Does horse-race journalism, so focused on winners and losers, contribute to the reductive and dehumanizing ways we see each other in our polarized time?
How and when should media take a stand and set the agenda?
If there’s anything I took away from spending a year and a half asking a single core question — “What is democracy, for you?” — it’s that there’s value in exploring the most critical questions of our time in a sustained way. Our project was a modest one, but it demonstrated how a community conversation can develop and evolve over time across various forms of difference, including political difference. At least for some, it provided a respite from a rapidly churning news cycle in which controversies explode and evaporate in turns. It was journalism that slowed us down, that we could hang onto, that inspired thoughtfulness.
Another takeaway from the “This is Milwaukee” project was to witness how many of us, myself included, romanticize democracy, stridently at times. We have the language down. We have our pat answers. We express a lot of certainty. And yet our ideas and definitions don’t always hold up when pressed. Many of our subjects, for instance, could talk about democracy as an idea but were challenged to discuss it in the context of their own lived experience. There is a profound need to dig deeper into what we think we know about civic life and society.
We mythologize the role of journalism within democracy, too, noting the importance of an informed electorate. But I wonder: Is that the best or only reflection of our values as a profession today? Could our job also be to plumb essential and sometimes uncomfortable questions, to help one another think and reason together and in a sustained way? This is also part of the project of democracy, as Harvard political philosopher Michael J. Sandel sometimes argues.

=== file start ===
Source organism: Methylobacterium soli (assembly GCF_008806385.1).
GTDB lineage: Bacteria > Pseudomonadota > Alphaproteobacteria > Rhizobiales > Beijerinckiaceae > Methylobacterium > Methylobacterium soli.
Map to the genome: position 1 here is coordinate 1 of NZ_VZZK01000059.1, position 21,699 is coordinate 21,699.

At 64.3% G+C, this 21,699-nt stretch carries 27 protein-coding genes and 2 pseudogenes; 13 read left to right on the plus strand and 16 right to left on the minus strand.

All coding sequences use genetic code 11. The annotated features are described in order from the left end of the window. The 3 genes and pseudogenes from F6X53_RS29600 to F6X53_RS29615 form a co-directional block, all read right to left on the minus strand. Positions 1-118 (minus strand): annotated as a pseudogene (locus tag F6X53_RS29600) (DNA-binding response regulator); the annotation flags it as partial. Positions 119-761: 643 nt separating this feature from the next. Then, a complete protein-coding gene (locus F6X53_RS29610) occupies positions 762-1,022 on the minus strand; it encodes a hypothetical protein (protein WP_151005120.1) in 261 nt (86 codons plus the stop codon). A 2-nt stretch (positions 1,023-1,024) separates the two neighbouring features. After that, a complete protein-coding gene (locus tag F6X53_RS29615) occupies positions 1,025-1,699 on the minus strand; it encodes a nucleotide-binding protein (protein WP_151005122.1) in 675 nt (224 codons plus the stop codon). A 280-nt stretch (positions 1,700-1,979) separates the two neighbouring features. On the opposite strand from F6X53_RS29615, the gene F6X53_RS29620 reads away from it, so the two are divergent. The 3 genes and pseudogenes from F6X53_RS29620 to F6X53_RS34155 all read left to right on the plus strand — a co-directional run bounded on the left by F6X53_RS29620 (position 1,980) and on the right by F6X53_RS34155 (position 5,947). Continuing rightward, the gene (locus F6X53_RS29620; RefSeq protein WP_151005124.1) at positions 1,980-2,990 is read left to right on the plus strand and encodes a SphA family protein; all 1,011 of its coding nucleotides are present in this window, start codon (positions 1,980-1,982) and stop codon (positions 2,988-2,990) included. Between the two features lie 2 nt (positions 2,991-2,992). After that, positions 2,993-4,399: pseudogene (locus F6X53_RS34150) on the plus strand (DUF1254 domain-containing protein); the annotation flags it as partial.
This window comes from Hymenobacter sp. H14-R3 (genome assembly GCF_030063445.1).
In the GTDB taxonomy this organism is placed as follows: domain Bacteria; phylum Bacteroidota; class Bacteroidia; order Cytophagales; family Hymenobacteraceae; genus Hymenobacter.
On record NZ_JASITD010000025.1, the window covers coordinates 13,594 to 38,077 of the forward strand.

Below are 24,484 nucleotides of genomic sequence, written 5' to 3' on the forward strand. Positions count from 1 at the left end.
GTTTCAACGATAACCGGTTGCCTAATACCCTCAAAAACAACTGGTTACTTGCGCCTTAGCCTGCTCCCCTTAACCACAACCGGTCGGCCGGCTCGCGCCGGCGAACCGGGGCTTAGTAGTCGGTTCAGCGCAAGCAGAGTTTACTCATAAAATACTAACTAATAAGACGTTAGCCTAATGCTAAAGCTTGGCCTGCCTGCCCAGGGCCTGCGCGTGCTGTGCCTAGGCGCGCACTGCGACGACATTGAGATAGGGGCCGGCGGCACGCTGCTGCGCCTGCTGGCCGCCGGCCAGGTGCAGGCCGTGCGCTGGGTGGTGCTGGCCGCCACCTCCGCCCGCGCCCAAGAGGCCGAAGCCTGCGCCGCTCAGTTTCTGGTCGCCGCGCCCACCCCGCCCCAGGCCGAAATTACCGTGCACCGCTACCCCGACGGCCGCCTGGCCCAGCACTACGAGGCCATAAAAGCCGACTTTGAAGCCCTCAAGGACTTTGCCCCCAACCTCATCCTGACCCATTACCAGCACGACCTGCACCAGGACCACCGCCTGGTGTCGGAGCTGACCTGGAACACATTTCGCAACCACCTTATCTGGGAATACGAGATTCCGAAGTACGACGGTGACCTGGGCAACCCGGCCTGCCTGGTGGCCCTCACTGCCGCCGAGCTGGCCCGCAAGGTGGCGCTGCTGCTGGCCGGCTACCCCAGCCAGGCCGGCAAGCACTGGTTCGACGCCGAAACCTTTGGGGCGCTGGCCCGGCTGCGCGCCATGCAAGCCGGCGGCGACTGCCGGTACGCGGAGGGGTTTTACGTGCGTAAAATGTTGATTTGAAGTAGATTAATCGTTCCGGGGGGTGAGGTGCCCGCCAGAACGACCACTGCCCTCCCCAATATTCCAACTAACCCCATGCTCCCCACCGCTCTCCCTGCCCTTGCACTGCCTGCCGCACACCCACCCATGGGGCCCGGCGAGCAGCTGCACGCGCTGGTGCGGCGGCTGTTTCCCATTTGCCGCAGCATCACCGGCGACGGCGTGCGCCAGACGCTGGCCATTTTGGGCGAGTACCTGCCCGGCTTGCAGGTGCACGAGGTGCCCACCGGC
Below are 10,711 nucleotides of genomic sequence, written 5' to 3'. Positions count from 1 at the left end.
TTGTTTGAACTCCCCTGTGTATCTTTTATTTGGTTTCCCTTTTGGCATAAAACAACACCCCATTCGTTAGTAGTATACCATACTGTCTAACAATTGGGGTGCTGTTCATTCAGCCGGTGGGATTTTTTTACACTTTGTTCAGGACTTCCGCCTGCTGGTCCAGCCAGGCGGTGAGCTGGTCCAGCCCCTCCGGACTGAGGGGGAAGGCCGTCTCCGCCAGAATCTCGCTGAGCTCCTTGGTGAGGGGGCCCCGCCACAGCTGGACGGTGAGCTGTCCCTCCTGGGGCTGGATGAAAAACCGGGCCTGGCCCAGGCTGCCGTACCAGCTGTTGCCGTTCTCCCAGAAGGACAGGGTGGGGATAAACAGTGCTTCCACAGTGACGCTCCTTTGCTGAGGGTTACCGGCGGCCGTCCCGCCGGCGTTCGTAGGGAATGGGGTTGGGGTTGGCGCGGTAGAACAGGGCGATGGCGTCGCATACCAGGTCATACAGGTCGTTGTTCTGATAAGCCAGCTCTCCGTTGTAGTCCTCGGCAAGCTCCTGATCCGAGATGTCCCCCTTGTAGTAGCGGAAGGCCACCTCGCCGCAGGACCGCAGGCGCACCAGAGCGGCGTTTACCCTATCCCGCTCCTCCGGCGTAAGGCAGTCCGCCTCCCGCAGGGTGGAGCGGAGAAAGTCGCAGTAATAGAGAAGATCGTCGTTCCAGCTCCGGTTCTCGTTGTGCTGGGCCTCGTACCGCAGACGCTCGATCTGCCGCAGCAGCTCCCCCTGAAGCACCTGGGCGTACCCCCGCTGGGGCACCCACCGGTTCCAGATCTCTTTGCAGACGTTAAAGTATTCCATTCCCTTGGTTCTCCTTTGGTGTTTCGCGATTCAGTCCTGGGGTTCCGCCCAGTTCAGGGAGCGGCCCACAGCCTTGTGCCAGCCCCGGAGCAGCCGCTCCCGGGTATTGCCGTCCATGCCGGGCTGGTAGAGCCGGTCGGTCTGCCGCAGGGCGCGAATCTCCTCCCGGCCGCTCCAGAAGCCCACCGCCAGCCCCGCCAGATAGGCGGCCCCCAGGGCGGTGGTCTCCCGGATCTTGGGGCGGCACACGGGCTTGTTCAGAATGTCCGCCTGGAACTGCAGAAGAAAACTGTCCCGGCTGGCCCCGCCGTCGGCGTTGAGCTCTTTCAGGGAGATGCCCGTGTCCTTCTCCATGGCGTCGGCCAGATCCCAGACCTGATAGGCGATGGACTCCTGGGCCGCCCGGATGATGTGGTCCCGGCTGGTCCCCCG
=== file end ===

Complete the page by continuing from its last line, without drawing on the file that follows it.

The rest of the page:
What would happen if a daily newspaper, for a year or so, devoted the pages of its features section to the question, “What does it mean to be an American today?” and the essays, ideas, books, films, artworks, music, memes and binge-worthy TV that are accumulating, directly and indirectly, around that question in this remarkable time? What if reporters did a deep dive into the question “What should a representative government look like today?” and gathered their communities around such discussions.
The problem with journalism that runs long and deep, though, is where it can lead, to strong points of view, advocacy and more mission-driven work — which journalists tend to avoid. The last few years have led me to rethink some of the ethical rules I followed as a newspaper journalist for more than 20 years, rules rooted in a laudable desire to serve all readers with their varying perspectives.
That code — to be objective, to keep political perspectives to ourselves, to forgo yard signs and bumper stickers — seems too simple now, a time when the notion of truth is itself under attack. Indeed, I wonder if such rules provide cover for editorial cowardice in certain circumstances, for avoiding difficult and challenging journalism. How many of us do ambitious, important but fundamentally uncontroversial work in an effort to steer clear of taking a stand?
Perhaps instead of being neutral we should be truthful, fair-minded, transparent and human. Not everyone will agree with this or draw lines in the same places. But if we do take on the essential questions of the day, we should be prepared to draw those lines, cautiously and with much consideration, rather than avoiding them altogether.